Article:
As Canada prepares to celebrate its 150th birthday in 2017, the Edmonton Police Service is also celebrating a major milestone.
The police force will turn 125 years old this year and to mark the occasion, a number of events and activities have been planned to honour its history in Edmonton.
A commemorative logo was unveiled Thursday to mark the anniversary and features two constables, one representing the past and the other the future, as well as a silver maple leaf connecting the force to its Canadian heritage.
“It’s my distinct privilege to help kick off this milestone year for the Edmonton Police Service,” Chief Rod Knecht said. “I encourage all Edmontonians to join us in commemorating our shared history and the strong community spirit that has kept this city safe and growing for well over a century.”
It was on June 20, 1892 that then-mayor Matthew McCauley brought forward a bylaw that allowed Edmonton to appoint town constables to keep the peace. Back then, the service was called the Edmonton Police Department.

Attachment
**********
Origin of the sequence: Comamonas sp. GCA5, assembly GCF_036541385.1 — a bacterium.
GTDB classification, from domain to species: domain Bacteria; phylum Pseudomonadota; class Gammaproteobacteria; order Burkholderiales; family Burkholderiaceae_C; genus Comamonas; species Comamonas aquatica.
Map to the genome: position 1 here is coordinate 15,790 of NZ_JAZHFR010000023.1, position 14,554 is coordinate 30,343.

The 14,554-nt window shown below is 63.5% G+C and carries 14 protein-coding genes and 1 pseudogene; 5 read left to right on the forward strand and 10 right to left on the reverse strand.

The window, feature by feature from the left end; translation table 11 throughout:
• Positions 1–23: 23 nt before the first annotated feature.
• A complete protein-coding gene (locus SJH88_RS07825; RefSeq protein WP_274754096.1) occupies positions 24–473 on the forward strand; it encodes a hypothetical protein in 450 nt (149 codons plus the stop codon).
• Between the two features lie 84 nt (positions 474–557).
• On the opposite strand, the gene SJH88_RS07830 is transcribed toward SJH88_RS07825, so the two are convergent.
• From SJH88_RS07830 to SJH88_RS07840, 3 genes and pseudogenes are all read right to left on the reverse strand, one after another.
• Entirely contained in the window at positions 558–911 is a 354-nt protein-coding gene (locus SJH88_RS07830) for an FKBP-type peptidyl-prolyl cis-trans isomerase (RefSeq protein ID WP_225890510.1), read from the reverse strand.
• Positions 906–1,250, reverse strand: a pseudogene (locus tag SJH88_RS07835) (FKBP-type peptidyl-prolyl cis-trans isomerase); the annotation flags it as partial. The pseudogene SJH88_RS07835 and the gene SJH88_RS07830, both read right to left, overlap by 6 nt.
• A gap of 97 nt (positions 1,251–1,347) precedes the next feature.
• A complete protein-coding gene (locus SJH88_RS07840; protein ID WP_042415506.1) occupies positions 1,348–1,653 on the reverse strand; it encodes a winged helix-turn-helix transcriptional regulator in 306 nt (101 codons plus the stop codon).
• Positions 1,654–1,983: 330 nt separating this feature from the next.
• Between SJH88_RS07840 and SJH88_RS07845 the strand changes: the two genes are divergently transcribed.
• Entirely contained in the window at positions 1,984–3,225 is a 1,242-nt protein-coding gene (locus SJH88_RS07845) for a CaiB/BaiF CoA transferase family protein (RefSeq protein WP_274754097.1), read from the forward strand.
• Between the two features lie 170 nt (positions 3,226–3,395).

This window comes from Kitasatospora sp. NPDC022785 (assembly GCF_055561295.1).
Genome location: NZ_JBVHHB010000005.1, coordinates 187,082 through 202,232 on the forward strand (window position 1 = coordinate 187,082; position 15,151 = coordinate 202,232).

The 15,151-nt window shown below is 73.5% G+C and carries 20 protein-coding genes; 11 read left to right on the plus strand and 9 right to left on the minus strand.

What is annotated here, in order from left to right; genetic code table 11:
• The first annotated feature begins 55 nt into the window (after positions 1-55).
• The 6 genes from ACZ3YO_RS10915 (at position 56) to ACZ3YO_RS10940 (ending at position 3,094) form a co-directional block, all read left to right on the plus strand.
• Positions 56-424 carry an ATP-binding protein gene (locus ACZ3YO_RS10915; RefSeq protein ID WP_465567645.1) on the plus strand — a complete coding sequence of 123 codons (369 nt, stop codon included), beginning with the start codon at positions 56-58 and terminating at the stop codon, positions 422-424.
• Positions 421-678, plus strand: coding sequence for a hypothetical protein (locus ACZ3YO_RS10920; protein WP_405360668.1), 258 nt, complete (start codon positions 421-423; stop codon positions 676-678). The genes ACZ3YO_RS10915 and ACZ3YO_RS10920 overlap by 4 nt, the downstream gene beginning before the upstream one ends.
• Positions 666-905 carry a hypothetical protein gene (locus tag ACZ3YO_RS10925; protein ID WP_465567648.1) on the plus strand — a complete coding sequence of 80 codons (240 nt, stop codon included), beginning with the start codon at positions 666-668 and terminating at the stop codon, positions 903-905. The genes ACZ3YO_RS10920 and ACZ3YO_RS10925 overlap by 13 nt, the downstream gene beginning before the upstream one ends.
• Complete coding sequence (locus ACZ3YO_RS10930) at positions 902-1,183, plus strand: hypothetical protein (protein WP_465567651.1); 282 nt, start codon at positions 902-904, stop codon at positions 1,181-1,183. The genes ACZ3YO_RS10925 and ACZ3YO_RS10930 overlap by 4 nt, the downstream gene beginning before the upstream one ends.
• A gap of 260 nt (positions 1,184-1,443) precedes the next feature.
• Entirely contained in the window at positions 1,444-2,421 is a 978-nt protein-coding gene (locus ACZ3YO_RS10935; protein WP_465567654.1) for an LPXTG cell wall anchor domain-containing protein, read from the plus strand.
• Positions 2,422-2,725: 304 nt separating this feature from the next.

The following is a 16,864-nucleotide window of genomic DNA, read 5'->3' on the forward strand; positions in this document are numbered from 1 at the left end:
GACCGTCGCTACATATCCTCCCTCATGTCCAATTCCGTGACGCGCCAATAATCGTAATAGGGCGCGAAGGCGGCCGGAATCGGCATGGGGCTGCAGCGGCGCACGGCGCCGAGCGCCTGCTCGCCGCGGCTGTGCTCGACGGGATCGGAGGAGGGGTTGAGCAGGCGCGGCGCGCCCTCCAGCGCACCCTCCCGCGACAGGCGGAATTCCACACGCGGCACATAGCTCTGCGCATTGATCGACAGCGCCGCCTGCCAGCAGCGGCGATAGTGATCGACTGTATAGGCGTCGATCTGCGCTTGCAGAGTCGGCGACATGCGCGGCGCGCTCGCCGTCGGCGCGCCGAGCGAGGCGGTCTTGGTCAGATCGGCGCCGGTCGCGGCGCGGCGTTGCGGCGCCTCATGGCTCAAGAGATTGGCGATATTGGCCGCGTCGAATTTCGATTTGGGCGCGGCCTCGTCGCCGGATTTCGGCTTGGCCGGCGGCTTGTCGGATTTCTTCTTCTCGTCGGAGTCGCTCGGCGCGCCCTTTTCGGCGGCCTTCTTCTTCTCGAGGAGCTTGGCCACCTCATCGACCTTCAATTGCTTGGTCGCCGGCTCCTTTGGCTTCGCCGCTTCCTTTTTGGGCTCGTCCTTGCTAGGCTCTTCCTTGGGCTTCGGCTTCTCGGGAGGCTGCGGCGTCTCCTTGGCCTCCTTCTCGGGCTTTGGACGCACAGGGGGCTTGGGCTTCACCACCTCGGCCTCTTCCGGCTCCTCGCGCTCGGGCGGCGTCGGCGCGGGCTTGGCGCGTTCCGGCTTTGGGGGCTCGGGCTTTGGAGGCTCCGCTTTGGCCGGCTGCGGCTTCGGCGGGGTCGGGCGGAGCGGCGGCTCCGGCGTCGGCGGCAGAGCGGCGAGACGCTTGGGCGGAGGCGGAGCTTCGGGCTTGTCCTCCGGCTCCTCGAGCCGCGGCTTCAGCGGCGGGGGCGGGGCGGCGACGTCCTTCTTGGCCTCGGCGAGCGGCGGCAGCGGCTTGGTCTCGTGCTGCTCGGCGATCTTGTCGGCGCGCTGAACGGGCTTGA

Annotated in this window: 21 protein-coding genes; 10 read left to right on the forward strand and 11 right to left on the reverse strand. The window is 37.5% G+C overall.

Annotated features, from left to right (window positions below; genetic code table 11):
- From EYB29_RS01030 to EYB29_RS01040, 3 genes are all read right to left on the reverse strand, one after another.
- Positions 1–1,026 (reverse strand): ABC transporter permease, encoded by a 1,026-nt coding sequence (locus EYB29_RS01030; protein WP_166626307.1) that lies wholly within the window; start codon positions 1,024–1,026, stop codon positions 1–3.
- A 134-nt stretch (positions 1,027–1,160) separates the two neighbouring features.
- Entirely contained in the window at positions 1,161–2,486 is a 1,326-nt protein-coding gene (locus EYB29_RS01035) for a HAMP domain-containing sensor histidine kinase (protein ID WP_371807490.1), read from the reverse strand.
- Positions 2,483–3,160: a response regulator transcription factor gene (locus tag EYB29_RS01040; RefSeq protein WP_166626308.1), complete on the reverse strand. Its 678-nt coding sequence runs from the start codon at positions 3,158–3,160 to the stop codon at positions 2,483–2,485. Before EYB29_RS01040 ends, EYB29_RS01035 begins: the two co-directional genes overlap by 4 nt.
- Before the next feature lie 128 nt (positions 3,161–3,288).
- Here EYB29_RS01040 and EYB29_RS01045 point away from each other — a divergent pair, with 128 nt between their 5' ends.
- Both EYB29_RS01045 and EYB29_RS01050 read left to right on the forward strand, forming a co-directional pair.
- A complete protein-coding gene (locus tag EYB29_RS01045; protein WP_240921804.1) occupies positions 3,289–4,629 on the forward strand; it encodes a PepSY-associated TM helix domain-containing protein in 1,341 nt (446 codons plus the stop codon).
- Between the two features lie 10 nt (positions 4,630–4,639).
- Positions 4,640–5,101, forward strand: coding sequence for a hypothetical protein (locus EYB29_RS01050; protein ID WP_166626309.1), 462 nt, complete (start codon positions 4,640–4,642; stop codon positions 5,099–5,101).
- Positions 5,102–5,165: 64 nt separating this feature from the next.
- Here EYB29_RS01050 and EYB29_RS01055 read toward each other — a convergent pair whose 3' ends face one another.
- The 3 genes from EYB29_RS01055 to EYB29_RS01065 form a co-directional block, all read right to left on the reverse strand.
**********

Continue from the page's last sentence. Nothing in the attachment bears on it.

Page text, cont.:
In the first decade, the EPD consisted of two constables, a bicycle and two whistles. Over the next 10 years, the department expanded to include a chief constable, inspector, two captains, five detectives, six sergeants and 52 constables.
The department was renamed the Edmonton Police Service in 1989.
To mark the major milestone, a celebration is planned for June 20, 2017 at City Hall. The High Level Bridge will also be lit up in EPS colours.
As a play on throwback Thursday, the EPS will share historic photos and news each week on the service’s social media pages. A commemorative comic book will be released, 125 trees will be planted on Arbor Day – May 5 and a summer picnic on Aug. 20 are a few other ways the EPS will mark its 125th anniversary. On March 7, the Edmonton Oilers will also pay tribute to the EPS with a special ceremony ahead of the game at Rogers Place.
EPS detective and artist Ken Bruns has created a print that illustrates the historical aspects of the police service. The print, which showcases officers, badges and several modes of transportation used by police in the past and present.
The print will be on display at EPS stations throughout the city and available through the artist via email at firstname.lastname@example.org.
Last year the EPS began collecting artifacts in hopes of gathering as many items and stories as possible ahead of this year’s big anniversary. Anyone who has items or stories to share is asked to contact the EPS 125th anniversary organizing committee via email at EPS125@edmontonpolice.ca.
Gallery below: Throwback pictures of the Edmonton Police Service